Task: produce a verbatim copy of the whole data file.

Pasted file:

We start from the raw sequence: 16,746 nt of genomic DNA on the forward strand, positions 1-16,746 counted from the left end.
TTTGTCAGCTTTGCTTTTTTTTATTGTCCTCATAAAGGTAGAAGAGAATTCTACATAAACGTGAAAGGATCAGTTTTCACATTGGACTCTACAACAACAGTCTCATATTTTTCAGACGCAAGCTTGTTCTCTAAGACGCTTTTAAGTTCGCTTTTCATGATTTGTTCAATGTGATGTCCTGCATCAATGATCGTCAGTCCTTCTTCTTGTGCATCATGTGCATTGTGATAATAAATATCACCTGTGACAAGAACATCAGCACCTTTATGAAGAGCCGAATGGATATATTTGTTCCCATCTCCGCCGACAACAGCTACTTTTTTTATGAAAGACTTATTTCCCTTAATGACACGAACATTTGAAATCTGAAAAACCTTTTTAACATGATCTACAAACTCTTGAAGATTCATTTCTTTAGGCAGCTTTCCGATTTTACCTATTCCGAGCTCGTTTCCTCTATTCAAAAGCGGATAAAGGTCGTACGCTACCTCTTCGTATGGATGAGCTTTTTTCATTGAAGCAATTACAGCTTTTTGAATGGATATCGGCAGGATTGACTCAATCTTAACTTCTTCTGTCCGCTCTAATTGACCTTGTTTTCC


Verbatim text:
We start from the raw sequence: 16,746 nt of genomic DNA on the forward strand, positions 1-16,746 counted from the left end.
TTTGTCAGCTTTGCTTTTTTTTATTGTCCTCATAAAGGTAGAAGAGAATTCTACATAAACGTGAAAGGATCAGTTTTCACATTGGACTCTACAACAACAGTCTCATATTTTTCAGACGCAAGCTTGTTCTCTAAGACGCTTTTAAGTTCGCTTTTCATGATTTGTTCAATGTGATGTCCTGCATCAATGATCGTCAGTCCTTCTTCTTGTGCATCATGTGCATTGTGATAATAAATATCACCTGTGACAAGAACATCAGCACCTTTATGAAGAGCCGAATGGATATATTTGTTCCCATCTCCGCCGACAACAGCTACTTTTTTTATGAAAGACTTATTTCCCTTAATGACACGAACATTTGAAATCTGAAAAACCTTTTTAACATGATCTACAAACTCTTGAAGATTCATTTCTTTAGGCAGCTTTCCGATTTTACCTATTCCGAGCTCGTTTCCTCTATTCAAAAGCGGATAAAGGTCGTACGCTACCTCTTCGTATGGATGAGCTTTTTTCATTGAAGCAATTACAGCTTTTTGAATGGATATCGGCAGGATTGACTCAATCTTAACTTCTTCTGTCCGCTCTAATTGACCTTGTTTTCC